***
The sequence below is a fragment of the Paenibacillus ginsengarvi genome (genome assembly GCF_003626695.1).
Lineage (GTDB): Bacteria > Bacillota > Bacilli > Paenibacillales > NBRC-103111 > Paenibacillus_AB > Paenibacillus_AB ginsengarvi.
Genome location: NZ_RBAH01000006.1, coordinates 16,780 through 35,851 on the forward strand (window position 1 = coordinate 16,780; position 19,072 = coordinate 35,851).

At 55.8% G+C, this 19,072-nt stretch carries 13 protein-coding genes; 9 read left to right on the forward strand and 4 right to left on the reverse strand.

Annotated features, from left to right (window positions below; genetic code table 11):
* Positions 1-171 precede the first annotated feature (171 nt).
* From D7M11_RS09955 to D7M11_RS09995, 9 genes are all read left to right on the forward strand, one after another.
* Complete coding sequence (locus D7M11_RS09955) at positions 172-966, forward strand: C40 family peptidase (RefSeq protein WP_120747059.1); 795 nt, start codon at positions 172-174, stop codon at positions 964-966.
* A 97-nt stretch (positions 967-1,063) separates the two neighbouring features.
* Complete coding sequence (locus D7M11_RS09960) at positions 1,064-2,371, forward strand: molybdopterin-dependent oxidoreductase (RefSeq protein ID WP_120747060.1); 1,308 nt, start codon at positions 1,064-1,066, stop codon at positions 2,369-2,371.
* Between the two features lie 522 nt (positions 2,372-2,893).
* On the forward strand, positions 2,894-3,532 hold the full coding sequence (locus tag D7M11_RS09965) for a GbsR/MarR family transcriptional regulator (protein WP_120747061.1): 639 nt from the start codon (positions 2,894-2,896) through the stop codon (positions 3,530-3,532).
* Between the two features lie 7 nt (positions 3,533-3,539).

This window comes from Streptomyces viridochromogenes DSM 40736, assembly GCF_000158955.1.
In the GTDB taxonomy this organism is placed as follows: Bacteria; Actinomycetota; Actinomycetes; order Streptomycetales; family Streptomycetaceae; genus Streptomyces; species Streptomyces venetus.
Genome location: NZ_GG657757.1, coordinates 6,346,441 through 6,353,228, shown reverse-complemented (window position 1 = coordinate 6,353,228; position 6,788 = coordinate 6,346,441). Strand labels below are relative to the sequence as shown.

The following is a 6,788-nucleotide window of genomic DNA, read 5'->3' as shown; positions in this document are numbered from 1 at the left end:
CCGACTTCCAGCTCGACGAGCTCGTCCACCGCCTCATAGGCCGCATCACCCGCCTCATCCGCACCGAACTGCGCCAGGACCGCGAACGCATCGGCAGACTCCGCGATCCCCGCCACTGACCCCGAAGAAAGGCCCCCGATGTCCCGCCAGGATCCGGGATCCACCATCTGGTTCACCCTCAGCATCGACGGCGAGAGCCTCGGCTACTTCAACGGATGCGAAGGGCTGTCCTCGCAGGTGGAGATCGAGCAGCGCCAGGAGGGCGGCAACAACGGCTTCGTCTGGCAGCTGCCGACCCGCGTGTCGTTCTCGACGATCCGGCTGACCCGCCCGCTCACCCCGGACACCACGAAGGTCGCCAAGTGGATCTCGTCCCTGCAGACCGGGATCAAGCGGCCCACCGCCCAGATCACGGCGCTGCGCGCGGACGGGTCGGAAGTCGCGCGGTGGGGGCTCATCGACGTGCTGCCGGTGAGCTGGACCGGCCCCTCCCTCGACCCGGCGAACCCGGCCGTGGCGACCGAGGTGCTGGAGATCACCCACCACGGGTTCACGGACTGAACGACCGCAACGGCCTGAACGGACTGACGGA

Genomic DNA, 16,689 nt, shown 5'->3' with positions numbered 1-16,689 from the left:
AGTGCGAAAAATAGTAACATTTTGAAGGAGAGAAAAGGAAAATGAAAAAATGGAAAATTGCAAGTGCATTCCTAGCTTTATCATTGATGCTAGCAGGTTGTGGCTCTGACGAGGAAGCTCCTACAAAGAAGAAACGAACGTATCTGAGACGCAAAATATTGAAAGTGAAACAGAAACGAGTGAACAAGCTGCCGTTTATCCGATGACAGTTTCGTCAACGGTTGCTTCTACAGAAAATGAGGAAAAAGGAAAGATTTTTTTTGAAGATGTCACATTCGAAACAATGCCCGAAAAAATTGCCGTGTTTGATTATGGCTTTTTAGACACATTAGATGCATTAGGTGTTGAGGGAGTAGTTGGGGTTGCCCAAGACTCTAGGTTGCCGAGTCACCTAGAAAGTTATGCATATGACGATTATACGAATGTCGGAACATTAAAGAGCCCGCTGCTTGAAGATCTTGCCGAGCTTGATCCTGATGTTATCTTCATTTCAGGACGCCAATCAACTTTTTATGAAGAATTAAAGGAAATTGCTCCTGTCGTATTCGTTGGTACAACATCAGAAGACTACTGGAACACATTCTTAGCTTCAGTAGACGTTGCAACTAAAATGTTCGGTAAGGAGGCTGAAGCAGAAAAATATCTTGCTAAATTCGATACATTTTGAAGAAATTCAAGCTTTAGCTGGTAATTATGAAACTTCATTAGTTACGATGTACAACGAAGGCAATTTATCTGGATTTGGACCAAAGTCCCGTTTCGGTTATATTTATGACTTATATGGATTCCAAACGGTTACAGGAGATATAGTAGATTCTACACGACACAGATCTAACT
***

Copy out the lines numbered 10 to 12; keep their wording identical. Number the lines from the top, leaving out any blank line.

* Complete coding sequence (locus D7M11_RS09960) at positions 1,064-2,371, forward strand: molybdopterin-dependent oxidoreductase (RefSeq protein ID WP_120747060.1); 1,308 nt, start codon at positions 1,064-1,066, stop codon at positions 2,369-2,371.
* Between the two features lie 522 nt (positions 2,372-2,893).
* On the forward strand, positions 2,894-3,532 hold the full coding sequence (locus tag D7M11_RS09965) for a GbsR/MarR family transcriptional regulator (protein WP_120747061.1): 639 nt from the start codon (positions 2,894-2,896) through the stop codon (positions 3,530-3,532).